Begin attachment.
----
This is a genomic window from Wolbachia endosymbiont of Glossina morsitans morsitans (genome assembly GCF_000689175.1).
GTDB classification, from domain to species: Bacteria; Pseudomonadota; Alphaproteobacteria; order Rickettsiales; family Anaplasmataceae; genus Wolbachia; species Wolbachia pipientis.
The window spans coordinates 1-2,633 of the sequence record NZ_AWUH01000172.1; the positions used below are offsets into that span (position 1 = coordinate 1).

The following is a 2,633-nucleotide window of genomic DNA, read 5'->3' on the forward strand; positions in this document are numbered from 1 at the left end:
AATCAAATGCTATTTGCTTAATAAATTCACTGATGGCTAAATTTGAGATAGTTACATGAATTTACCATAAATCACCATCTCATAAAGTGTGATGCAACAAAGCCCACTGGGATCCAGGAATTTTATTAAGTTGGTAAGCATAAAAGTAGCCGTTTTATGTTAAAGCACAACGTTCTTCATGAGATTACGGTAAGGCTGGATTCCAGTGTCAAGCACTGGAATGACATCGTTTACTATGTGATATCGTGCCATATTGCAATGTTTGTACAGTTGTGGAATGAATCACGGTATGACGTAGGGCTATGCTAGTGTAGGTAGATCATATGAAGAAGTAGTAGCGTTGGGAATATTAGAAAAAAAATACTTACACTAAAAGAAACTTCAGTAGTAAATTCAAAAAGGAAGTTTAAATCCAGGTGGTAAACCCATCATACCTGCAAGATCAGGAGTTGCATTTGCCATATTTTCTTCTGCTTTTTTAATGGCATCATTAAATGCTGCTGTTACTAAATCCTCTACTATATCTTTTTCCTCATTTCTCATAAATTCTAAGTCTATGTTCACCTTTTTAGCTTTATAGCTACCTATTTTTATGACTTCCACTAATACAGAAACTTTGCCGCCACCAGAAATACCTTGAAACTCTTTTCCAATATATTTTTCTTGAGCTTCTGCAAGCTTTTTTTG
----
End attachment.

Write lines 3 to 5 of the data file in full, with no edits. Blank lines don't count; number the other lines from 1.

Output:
The window spans coordinates 1-2,633 of the sequence record NZ_AWUH01000172.1; the positions used below are offsets into that span (position 1 = coordinate 1).

The following is a 2,633-nucleotide window of genomic DNA, read 5'->3' on the forward strand; positions in this document are numbered from 1 at the left end:
AATCAAATGCTATTTGCTTAATAAATTCACTGATGGCTAAATTTGAGATAGTTACATGAATTTACCATAAATCACCATCTCATAAAGTGTGATGCAACAAAGCCCACTGGGATCCAGGAATTTTATTAAGTTGGTAAGCATAAAAGTAGCCGTTTTATGTTAAAGCACAACGTTCTTCATGAGATTACGGTAAGGCTGGATTCCAGTGTCAAGCACTGGAATGACATCGTTTACTATGTGATATCGTGCCATATTGCAATGTTTGTACAGTTGTGGAATGAATCACGGTATGACGTAGGGCTATGCTAGTGTAGGTAGATCATATGAAGAAGTAGTAGCGTTGGGAATATTAGAAAAAAAATACTTACACTAAAAGAAACTTCAGTAGTAAATTCAAAAAGGAAGTTTAAATCCAGGTGGTAAACCCATCATACCTGCAAGATCAGGAGTTGCATTTGCCATATTTTCTTCTGCTTTTTTAATGGCATCATTAAATGCTGCTGTTACTAAATCCTCTACTATATCTTTTTCCTCATTTCTCATAAATTCTAAGTCTATGTTCACCTTTTTAGCTTTATAGCTACCTATTTTTATGACTTCCACTAATACAGAAACTTTGCCGCCACCAGAAATACCTTGAAACTCTTTTCCAATATATTTTTCTTGAGCTTCTGCAAGCTTTTTTTG